The targeted therapy, crizotinib, will now be available for patients with ROS1-positive advanced non-small cell lung cancer (NSCLC) after receiving approval from the Scottish Medicines Consortium (SMC) today.
Already used to treat ALK positive lung cancer patients, crizotinib recently became the first drug to be made available via the Cancer Drugs Fund (CDF) for ROS1-positive patients in England and Wales.
While it is not curative, the therapy looks to shrink or slow the growth of tumours by targeting a specific protein only found in cancerous cells. As it is taken orally it also reduces the need to attend hospital for treatment.
Roy Castle Lung Cancer Foundation sees the announcement as bringing fresh options – and renewed hope – for patients with this type of lung cancer.
Paula Chadwick, the charity’s chief executive, said, “It’s wonderful news that the SMC has approved crizotinib for ROS1 positive patients in Scotland, who can now receive the same therapy as similar patients in England and Wales. It’s a first-of-its-kind moment for this subset of lung cancer patients who are ROS-1 positive.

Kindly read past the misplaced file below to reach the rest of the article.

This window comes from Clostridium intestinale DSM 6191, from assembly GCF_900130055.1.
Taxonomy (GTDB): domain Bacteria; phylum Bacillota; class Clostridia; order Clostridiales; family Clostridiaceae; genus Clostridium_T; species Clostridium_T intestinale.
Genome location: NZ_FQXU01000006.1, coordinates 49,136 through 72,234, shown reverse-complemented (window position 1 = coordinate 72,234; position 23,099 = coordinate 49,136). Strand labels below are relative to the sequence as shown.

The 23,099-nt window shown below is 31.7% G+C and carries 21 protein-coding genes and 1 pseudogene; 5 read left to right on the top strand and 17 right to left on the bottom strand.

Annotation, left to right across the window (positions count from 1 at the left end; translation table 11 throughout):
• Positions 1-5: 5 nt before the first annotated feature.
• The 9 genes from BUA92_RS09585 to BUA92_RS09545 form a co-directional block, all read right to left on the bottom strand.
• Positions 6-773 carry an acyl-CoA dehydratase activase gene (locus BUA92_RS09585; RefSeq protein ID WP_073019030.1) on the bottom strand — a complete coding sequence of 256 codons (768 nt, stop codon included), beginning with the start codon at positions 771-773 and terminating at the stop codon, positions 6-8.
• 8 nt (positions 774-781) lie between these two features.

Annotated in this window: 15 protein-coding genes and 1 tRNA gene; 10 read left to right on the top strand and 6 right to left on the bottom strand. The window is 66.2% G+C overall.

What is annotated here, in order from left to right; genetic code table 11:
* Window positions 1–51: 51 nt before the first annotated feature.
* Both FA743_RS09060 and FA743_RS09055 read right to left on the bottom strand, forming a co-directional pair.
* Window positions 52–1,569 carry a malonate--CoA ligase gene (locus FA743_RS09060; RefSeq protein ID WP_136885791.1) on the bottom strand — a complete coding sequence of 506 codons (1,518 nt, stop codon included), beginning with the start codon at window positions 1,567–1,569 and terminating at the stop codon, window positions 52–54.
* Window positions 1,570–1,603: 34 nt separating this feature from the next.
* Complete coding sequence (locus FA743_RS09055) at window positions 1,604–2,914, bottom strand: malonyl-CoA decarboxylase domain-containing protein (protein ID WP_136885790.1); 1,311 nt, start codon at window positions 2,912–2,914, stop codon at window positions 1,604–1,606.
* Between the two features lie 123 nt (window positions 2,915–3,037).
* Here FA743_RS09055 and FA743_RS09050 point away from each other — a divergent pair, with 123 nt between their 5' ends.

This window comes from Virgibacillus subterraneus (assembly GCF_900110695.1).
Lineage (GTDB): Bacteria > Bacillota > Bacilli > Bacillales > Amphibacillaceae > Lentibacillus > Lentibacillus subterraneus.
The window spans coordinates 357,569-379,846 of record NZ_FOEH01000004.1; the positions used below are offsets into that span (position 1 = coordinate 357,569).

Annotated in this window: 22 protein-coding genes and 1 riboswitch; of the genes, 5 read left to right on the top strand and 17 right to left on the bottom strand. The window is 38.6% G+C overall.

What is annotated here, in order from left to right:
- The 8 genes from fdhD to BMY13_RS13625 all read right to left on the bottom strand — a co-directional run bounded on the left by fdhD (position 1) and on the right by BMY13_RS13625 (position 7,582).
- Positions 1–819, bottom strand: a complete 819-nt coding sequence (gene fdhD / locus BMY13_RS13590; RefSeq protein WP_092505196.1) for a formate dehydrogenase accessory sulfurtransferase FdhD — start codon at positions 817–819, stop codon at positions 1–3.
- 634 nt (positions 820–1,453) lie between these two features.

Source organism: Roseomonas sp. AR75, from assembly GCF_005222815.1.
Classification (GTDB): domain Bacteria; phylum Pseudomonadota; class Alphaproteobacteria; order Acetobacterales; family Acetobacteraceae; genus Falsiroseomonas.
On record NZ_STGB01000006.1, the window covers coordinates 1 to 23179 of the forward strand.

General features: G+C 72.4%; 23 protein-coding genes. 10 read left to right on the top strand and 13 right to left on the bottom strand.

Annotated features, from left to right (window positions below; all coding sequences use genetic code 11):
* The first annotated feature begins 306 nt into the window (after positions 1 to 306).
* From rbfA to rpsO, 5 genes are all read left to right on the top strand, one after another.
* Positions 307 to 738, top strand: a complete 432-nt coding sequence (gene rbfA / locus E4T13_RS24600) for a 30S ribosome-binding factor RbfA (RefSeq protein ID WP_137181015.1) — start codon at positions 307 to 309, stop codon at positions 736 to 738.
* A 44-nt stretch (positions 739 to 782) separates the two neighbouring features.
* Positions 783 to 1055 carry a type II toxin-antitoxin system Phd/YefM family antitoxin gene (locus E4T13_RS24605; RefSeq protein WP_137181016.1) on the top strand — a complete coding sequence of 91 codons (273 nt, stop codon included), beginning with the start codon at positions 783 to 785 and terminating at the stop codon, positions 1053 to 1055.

We know that many ALK positive patients are already benefitting from crizotinib, so the prospect that this could now be replicated for another group of people is another significant advance in tackling lung cancer.
Paula Chadwick, chief executive of Roy Castle Lung Cancer Foundation
How do patients receive this new therapy?
Crizotinib is now available to patients with ROS1 positive NSCLC via NHS Scotland. Your oncology specialist can prescribe the therapy if they believe it is the best treatment for you.
They base this decision on three primary factors:
- 1. Your type and stage of cancer
- 2. Any treatments you have had before
- 3. Your general health.
If you have any questions, you can call our freephone nurse-led helpline on 0800 358 7200.